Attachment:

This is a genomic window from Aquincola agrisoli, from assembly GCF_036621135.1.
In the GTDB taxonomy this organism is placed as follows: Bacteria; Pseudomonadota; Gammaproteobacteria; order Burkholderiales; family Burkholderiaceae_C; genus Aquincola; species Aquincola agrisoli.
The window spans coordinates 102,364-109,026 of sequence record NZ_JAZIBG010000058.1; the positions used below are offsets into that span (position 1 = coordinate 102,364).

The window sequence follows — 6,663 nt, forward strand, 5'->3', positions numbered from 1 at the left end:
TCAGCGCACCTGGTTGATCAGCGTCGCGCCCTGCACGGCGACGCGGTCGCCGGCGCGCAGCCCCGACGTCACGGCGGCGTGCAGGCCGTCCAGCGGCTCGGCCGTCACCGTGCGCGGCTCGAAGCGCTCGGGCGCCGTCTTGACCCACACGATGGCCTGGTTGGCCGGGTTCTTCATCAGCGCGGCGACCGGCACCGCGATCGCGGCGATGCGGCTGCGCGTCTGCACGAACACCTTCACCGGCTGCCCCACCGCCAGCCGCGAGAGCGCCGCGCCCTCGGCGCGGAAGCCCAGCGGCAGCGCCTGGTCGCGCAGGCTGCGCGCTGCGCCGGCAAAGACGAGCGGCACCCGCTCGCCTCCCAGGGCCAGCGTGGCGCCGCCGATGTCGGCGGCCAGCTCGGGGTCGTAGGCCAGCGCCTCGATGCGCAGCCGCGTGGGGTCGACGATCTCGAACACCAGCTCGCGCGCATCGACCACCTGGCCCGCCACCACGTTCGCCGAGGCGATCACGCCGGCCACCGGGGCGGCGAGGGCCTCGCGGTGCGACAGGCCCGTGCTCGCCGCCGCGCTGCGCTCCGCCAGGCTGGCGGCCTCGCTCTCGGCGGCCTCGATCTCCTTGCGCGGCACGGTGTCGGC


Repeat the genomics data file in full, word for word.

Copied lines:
This is a genomic window from Aquincola agrisoli, from assembly GCF_036621135.1.
In the GTDB taxonomy this organism is placed as follows: Bacteria; Pseudomonadota; Gammaproteobacteria; order Burkholderiales; family Burkholderiaceae_C; genus Aquincola; species Aquincola agrisoli.
The window spans coordinates 102,364-109,026 of sequence record NZ_JAZIBG010000058.1; the positions used below are offsets into that span (position 1 = coordinate 102,364).

The window sequence follows — 6,663 nt, forward strand, 5'->3', positions numbered from 1 at the left end:
TCAGCGCACCTGGTTGATCAGCGTCGCGCCCTGCACGGCGACGCGGTCGCCGGCGCGCAGCCCCGACGTCACGGCGGCGTGCAGGCCGTCCAGCGGCTCGGCCGTCACCGTGCGCGGCTCGAAGCGCTCGGGCGCCGTCTTGACCCACACGATGGCCTGGTTGGCCGGGTTCTTCATCAGCGCGGCGACCGGCACCGCGATCGCGGCGATGCGGCTGCGCGTCTGCACGAACACCTTCACCGGCTGCCCCACCGCCAGCCGCGAGAGCGCCGCGCCCTCGGCGCGGAAGCCCAGCGGCAGCGCCTGGTCGCGCAGGCTGCGCGCTGCGCCGGCAAAGACGAGCGGCACCCGCTCGCCTCCCAGGGCCAGCGTGGCGCCGCCGATGTCGGCGGCCAGCTCGGGGTCGTAGGCCAGCGCCTCGATGCGCAGCCGCGTGGGGTCGACGATCTCGAACACCAGCTCGCGCGCATCGACCACCTGGCCCGCCACCACGTTCGCCGAGGCGATCACGCCGGCCACCGGGGCGGCGAGGGCCTCGCGGTGCGACAGGCCCGTGCTCGCCGCCGCGCTGCGCTCCGCCAGGCTGGCGGCCTCGCTCTCGGCGGCCTCGATCTCCTTGCGCGGCACGGTGTCGGC